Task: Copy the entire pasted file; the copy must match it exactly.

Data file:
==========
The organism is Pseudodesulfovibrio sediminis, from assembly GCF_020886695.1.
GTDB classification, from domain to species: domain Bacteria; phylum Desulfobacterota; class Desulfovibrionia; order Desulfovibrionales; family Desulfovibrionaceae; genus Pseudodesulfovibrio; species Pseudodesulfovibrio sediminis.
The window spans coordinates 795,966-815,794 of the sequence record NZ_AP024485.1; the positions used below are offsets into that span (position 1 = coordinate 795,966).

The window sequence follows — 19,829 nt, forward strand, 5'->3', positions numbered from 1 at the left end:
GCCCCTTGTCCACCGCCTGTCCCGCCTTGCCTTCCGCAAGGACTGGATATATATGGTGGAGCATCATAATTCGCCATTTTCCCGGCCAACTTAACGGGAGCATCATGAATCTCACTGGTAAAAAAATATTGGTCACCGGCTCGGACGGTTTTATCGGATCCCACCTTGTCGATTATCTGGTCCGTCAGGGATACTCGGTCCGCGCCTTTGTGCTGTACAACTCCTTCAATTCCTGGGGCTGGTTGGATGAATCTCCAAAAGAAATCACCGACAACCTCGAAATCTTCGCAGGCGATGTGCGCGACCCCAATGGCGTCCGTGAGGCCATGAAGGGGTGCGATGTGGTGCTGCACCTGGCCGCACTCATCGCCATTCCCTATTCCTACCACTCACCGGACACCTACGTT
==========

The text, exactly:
The organism is Pseudodesulfovibrio sediminis, from assembly GCF_020886695.1.
GTDB classification, from domain to species: domain Bacteria; phylum Desulfobacterota; class Desulfovibrionia; order Desulfovibrionales; family Desulfovibrionaceae; genus Pseudodesulfovibrio; species Pseudodesulfovibrio sediminis.
The window spans coordinates 795,966-815,794 of the sequence record NZ_AP024485.1; the positions used below are offsets into that span (position 1 = coordinate 795,966).

The window sequence follows — 19,829 nt, forward strand, 5'->3', positions numbered from 1 at the left end:
GCCCCTTGTCCACCGCCTGTCCCGCCTTGCCTTCCGCAAGGACTGGATATATATGGTGGAGCATCATAATTCGCCATTTTCCCGGCCAACTTAACGGGAGCATCATGAATCTCACTGGTAAAAAAATATTGGTCACCGGCTCGGACGGTTTTATCGGATCCCACCTTGTCGATTATCTGGTCCGTCAGGGATACTCGGTCCGCGCCTTTGTGCTGTACAACTCCTTCAATTCCTGGGGCTGGTTGGATGAATCTCCAAAAGAAATCACCGACAACCTCGAAATCTTCGCAGGCGATGTGCGCGACCCCAATGGCGTCCGTGAGGCCATGAAGGGGTGCGATGTGGTGCTGCACCTGGCCGCACTCATCGCCATTCCCTATTCCTACCACTCACCGGACACCTACGTT